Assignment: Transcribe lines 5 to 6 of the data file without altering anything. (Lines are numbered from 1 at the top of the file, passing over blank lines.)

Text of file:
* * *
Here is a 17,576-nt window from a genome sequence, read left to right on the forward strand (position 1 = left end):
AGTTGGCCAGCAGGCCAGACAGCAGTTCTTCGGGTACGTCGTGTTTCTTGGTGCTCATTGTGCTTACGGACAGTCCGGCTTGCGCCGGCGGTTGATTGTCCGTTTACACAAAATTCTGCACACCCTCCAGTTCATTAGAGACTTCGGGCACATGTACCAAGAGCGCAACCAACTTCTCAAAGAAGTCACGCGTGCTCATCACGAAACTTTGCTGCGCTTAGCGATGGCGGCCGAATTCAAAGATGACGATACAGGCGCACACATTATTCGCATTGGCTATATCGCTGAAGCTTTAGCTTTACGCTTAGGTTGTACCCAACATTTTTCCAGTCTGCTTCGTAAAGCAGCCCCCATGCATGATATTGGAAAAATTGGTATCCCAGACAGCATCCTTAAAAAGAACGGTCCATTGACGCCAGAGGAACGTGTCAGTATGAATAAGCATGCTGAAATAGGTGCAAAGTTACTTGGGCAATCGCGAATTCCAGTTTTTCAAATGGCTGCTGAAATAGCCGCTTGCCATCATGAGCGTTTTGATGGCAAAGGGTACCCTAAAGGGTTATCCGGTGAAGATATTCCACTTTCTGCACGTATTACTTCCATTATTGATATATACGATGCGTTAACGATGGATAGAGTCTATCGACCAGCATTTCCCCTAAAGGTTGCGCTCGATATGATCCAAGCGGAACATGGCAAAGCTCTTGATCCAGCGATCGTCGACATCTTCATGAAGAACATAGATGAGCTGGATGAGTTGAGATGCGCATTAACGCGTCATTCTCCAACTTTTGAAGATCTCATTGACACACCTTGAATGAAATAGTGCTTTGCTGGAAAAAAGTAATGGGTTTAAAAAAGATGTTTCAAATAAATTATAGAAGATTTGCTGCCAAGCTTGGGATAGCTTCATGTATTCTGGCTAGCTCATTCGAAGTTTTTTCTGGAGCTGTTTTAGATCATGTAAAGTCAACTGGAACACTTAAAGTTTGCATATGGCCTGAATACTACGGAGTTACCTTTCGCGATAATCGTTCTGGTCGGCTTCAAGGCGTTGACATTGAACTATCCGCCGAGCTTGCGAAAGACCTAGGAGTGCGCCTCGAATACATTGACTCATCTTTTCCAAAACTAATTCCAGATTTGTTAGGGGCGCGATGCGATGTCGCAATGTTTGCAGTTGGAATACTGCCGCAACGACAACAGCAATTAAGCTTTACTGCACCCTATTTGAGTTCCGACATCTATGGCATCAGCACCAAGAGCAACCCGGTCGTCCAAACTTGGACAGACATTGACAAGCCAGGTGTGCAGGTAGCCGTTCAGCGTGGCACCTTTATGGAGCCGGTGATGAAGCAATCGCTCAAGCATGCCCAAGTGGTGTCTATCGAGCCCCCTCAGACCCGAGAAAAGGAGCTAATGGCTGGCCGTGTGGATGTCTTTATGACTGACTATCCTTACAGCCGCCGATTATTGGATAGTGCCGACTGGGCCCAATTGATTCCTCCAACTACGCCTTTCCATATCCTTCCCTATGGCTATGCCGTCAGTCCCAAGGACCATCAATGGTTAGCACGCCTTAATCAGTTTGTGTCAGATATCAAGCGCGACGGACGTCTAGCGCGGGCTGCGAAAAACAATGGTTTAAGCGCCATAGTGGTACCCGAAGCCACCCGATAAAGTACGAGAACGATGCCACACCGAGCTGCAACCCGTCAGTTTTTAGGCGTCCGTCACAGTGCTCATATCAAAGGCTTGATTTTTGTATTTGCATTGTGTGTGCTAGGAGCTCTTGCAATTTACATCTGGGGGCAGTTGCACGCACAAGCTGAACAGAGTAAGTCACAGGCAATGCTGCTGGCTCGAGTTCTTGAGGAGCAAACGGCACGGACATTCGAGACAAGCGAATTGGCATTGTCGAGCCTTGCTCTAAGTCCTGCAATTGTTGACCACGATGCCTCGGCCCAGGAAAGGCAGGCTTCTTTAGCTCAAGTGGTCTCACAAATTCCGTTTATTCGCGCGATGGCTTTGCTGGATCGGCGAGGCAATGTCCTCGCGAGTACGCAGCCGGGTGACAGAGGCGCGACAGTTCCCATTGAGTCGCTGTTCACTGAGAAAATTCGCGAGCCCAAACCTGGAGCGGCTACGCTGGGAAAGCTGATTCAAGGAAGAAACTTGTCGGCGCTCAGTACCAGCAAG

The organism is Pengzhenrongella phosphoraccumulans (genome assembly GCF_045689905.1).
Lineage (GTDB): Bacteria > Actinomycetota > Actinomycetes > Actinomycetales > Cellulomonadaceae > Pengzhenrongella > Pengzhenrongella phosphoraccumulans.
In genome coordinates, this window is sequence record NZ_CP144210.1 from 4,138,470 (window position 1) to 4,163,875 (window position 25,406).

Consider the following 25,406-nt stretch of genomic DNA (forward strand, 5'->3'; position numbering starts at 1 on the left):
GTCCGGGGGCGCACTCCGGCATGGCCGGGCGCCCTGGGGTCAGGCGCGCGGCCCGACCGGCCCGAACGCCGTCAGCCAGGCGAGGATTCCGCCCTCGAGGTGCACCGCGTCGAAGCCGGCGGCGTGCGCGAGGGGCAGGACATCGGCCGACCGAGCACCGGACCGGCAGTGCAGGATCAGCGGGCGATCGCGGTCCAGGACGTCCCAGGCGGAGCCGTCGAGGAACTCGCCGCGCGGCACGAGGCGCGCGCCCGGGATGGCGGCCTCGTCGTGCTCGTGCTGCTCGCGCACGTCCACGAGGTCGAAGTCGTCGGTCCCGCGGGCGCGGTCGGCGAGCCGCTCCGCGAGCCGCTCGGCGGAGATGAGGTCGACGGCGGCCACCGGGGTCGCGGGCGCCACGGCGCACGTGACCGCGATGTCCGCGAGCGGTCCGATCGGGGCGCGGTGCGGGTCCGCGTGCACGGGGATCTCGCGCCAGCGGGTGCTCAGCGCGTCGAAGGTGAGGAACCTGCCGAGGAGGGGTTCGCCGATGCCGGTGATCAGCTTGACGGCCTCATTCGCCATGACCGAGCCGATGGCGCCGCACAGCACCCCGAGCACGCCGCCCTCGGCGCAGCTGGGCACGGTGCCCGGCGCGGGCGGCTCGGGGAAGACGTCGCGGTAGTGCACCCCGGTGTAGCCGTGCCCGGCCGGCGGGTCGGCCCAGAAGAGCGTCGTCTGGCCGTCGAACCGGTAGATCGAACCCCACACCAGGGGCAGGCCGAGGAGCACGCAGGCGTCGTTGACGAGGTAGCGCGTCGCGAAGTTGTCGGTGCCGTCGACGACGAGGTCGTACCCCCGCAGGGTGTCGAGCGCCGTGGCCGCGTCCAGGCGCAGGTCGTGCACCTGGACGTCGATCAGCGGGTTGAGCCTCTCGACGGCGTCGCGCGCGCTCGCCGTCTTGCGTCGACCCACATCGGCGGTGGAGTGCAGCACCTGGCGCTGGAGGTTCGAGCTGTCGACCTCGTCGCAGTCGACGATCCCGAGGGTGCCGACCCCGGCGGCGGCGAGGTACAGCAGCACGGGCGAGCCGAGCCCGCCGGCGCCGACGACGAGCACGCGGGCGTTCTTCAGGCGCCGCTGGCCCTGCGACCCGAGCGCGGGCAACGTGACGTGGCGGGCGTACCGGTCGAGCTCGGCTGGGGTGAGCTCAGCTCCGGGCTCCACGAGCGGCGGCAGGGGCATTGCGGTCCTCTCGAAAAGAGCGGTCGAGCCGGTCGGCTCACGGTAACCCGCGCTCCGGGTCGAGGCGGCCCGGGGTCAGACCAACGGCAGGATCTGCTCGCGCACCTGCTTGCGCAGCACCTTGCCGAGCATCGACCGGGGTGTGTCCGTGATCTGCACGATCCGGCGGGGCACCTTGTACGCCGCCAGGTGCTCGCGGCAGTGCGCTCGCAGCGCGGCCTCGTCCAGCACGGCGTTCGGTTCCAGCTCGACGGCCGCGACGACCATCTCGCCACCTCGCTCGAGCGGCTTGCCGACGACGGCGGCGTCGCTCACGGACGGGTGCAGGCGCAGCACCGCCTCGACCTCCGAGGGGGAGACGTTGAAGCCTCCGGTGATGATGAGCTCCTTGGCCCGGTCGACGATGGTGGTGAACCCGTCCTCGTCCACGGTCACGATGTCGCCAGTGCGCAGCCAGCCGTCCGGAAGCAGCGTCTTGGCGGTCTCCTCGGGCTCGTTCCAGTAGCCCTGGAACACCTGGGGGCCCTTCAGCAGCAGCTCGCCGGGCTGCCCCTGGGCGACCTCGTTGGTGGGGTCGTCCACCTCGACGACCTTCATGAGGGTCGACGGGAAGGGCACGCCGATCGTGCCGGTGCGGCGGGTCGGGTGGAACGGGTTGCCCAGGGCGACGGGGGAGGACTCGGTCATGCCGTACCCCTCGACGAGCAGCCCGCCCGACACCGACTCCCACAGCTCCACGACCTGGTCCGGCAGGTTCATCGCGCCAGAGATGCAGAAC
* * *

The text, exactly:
In genome coordinates, this window is sequence record NZ_CP144210.1 from 4,138,470 (window position 1) to 4,163,875 (window position 25,406).

Consider the following 25,406-nt stretch of genomic DNA (forward strand, 5'->3'; position numbering starts at 1 on the left):